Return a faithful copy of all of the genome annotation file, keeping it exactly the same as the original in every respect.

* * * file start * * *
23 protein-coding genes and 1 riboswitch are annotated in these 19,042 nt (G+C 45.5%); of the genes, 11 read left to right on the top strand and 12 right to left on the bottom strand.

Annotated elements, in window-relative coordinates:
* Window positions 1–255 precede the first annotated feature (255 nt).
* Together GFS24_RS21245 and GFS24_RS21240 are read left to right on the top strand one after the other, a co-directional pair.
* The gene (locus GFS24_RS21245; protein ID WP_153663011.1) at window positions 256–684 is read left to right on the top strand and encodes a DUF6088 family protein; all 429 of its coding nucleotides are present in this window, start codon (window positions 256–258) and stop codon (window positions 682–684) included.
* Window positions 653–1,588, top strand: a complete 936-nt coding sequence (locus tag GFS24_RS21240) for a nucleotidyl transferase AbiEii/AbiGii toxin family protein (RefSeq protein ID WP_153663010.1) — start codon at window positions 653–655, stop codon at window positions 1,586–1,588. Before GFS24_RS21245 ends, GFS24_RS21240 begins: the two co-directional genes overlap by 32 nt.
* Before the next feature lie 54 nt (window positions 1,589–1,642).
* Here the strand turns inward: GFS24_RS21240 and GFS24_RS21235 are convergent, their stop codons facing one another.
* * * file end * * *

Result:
23 protein-coding genes and 1 riboswitch are annotated in these 19,042 nt (G+C 45.5%); of the genes, 11 read left to right on the top strand and 12 right to left on the bottom strand.

Annotated elements, in window-relative coordinates:
* Window positions 1–255 precede the first annotated feature (255 nt).
* Together GFS24_RS21245 and GFS24_RS21240 are read left to right on the top strand one after the other, a co-directional pair.
* The gene (locus GFS24_RS21245; protein ID WP_153663011.1) at window positions 256–684 is read left to right on the top strand and encodes a DUF6088 family protein; all 429 of its coding nucleotides are present in this window, start codon (window positions 256–258) and stop codon (window positions 682–684) included.
* Window positions 653–1,588, top strand: a complete 936-nt coding sequence (locus tag GFS24_RS21240) for a nucleotidyl transferase AbiEii/AbiGii toxin family protein (RefSeq protein ID WP_153663010.1) — start codon at window positions 653–655, stop codon at window positions 1,586–1,588. Before GFS24_RS21245 ends, GFS24_RS21240 begins: the two co-directional genes overlap by 32 nt.
* Before the next feature lie 54 nt (window positions 1,589–1,642).
* Here the strand turns inward: GFS24_RS21240 and GFS24_RS21235 are convergent, their stop codons facing one another.